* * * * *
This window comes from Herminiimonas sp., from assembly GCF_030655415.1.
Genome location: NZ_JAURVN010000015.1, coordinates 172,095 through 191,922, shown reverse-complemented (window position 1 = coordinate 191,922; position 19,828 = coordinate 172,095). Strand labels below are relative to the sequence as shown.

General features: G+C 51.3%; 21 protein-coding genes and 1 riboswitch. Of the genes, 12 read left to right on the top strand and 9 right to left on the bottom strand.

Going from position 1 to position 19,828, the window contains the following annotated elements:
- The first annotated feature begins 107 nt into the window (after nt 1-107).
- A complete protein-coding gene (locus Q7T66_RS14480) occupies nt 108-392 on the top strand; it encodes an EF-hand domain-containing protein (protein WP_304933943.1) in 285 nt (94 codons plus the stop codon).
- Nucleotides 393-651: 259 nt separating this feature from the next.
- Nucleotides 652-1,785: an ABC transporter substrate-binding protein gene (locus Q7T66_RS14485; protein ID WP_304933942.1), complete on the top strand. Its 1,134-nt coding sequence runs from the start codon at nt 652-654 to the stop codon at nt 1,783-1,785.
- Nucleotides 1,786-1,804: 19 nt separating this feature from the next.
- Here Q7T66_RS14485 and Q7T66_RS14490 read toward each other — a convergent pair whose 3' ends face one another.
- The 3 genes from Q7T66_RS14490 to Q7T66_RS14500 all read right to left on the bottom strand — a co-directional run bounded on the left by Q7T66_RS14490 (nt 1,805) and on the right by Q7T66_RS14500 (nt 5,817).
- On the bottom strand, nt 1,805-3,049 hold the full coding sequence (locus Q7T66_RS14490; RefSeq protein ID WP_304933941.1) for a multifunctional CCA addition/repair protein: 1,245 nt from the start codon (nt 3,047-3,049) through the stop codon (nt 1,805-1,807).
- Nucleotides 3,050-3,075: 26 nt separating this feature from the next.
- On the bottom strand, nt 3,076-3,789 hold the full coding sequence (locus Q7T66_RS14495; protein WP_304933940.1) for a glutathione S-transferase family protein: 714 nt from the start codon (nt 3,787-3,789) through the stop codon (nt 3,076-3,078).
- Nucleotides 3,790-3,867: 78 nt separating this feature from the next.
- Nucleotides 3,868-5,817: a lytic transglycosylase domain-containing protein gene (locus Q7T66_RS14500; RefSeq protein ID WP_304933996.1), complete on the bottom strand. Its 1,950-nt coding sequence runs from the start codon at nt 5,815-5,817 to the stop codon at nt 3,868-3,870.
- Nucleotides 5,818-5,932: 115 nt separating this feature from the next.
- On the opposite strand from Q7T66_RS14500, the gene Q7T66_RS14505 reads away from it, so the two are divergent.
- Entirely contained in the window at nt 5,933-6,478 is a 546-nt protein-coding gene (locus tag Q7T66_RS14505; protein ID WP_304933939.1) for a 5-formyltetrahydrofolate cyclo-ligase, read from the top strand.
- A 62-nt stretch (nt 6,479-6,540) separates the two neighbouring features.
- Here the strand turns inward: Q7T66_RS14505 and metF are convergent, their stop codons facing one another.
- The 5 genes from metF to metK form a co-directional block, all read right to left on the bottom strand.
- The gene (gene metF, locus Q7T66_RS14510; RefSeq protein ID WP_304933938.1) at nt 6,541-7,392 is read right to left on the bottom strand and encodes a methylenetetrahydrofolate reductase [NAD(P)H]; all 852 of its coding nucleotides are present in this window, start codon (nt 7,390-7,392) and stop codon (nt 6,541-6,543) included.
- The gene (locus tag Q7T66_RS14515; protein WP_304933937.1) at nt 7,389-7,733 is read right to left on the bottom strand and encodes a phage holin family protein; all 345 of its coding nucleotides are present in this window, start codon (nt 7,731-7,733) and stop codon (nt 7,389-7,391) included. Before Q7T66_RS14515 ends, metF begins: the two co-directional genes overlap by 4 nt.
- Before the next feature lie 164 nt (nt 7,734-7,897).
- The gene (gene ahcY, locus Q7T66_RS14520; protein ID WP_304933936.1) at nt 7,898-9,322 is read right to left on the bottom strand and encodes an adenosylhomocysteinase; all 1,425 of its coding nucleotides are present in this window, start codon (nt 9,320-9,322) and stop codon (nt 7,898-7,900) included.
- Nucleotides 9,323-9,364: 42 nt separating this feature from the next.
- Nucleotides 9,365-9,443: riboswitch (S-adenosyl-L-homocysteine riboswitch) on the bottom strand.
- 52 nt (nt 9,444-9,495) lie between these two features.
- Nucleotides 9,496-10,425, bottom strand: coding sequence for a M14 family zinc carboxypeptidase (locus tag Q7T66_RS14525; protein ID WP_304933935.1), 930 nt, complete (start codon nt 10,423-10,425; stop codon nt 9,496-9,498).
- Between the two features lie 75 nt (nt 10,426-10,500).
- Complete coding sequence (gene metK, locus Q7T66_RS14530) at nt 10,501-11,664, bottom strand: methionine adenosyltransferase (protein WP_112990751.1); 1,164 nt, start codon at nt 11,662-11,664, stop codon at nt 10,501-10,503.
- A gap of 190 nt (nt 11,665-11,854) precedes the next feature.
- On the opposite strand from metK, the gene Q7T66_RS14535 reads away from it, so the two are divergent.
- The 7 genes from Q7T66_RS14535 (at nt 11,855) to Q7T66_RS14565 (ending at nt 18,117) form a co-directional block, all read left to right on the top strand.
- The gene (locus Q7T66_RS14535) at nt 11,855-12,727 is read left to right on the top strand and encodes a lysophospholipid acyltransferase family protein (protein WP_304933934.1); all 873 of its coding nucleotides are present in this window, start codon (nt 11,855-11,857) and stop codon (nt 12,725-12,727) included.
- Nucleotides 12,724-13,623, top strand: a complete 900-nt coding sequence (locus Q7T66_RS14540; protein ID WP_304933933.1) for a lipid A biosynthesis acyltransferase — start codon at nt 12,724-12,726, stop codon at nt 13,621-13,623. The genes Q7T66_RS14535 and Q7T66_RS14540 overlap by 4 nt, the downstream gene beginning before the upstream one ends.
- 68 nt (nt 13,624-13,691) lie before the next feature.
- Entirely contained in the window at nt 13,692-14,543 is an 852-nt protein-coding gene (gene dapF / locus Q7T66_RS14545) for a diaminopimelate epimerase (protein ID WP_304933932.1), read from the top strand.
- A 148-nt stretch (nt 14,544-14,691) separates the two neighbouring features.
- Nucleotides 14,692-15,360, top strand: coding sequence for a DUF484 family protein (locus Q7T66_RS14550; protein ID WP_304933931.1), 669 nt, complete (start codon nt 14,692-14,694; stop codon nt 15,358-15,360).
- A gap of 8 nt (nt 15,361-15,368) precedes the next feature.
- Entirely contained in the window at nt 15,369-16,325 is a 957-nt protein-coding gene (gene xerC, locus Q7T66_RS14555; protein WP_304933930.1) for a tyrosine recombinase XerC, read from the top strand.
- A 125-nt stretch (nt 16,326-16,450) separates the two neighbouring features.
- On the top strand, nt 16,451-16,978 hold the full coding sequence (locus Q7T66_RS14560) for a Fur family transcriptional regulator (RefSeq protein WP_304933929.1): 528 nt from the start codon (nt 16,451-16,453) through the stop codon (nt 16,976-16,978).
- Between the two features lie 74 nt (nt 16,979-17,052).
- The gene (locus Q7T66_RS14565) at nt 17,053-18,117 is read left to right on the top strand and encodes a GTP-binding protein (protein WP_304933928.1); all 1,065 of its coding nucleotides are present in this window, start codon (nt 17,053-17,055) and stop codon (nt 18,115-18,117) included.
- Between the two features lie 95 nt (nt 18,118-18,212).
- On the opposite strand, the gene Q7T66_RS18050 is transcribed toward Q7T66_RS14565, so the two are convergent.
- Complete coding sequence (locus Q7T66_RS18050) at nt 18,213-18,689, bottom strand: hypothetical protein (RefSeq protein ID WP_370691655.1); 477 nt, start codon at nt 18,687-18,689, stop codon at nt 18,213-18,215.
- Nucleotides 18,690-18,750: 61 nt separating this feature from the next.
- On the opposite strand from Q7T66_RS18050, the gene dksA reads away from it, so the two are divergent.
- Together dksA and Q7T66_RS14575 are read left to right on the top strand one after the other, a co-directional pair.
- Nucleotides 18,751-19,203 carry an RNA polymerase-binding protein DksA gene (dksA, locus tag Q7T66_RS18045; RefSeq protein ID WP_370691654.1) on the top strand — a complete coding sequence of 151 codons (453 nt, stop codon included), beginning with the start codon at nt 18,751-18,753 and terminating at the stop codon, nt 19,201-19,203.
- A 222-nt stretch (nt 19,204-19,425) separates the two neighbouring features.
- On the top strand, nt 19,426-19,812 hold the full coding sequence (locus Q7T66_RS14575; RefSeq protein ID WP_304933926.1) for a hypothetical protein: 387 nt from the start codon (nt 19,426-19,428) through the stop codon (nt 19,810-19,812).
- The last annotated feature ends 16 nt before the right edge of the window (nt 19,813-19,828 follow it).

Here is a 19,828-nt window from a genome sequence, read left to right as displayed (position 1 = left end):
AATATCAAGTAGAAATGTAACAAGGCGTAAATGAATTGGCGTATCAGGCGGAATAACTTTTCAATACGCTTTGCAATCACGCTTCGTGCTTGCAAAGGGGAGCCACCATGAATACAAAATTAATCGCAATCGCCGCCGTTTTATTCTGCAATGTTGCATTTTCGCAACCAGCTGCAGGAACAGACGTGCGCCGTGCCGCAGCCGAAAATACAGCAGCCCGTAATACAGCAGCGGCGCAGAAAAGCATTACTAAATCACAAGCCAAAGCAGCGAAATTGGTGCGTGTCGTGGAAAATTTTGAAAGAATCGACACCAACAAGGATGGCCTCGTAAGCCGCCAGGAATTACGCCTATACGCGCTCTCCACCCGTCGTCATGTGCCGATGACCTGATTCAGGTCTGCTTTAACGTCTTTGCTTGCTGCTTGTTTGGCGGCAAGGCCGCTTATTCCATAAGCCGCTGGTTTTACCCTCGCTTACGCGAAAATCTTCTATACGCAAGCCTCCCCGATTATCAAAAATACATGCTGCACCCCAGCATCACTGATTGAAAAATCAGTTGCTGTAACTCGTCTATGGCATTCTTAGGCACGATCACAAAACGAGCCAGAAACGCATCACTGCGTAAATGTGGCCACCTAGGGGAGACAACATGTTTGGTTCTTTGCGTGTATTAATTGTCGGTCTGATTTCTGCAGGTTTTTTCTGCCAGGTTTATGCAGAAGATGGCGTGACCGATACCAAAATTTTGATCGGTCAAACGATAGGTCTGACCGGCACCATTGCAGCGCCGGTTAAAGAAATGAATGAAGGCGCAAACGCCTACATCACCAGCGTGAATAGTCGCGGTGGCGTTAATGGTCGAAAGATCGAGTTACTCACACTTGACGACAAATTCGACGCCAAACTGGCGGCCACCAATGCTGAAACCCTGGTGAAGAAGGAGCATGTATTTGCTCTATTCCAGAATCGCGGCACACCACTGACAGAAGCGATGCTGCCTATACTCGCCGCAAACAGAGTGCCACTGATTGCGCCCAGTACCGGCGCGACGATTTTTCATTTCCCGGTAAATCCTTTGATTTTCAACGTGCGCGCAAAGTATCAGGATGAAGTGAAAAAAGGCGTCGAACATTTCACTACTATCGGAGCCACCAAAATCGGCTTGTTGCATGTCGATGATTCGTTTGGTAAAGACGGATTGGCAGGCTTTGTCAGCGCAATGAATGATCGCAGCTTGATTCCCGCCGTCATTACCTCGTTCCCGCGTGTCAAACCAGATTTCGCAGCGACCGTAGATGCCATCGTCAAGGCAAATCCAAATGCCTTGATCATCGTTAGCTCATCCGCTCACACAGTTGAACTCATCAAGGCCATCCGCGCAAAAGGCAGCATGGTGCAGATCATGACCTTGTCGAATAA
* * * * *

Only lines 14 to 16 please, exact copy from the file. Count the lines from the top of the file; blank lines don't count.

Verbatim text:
- On the bottom strand, nt 3,076-3,789 hold the full coding sequence (locus Q7T66_RS14495; protein WP_304933940.1) for a glutathione S-transferase family protein: 714 nt from the start codon (nt 3,787-3,789) through the stop codon (nt 3,076-3,078).
- Nucleotides 3,790-3,867: 78 nt separating this feature from the next.
- Nucleotides 3,868-5,817: a lytic transglycosylase domain-containing protein gene (locus Q7T66_RS14500; RefSeq protein ID WP_304933996.1), complete on the bottom strand. Its 1,950-nt coding sequence runs from the start codon at nt 5,815-5,817 to the stop codon at nt 3,868-3,870.